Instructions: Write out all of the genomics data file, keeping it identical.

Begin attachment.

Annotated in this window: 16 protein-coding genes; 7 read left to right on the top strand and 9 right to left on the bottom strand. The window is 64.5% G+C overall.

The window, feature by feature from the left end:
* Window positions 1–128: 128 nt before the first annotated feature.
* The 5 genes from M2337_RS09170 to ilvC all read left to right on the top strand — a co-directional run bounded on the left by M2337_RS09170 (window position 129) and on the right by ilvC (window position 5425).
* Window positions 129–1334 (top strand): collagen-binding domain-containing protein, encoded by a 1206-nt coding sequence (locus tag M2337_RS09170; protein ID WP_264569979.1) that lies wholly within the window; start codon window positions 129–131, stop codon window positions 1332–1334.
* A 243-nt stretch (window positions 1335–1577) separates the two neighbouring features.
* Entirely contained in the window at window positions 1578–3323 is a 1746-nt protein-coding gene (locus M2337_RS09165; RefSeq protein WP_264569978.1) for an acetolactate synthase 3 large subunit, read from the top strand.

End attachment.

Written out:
Annotated in this window: 16 protein-coding genes; 7 read left to right on the top strand and 9 right to left on the bottom strand. The window is 64.5% G+C overall.

The window, feature by feature from the left end:
* Window positions 1–128: 128 nt before the first annotated feature.
* The 5 genes from M2337_RS09170 to ilvC all read left to right on the top strand — a co-directional run bounded on the left by M2337_RS09170 (window position 129) and on the right by ilvC (window position 5425).
* Window positions 129–1334 (top strand): collagen-binding domain-containing protein, encoded by a 1206-nt coding sequence (locus tag M2337_RS09170; protein ID WP_264569979.1) that lies wholly within the window; start codon window positions 129–131, stop codon window positions 1332–1334.
* A 243-nt stretch (window positions 1335–1577) separates the two neighbouring features.
* Entirely contained in the window at window positions 1578–3323 is a 1746-nt protein-coding gene (locus M2337_RS09165; RefSeq protein WP_264569978.1) for an acetolactate synthase 3 large subunit, read from the top strand.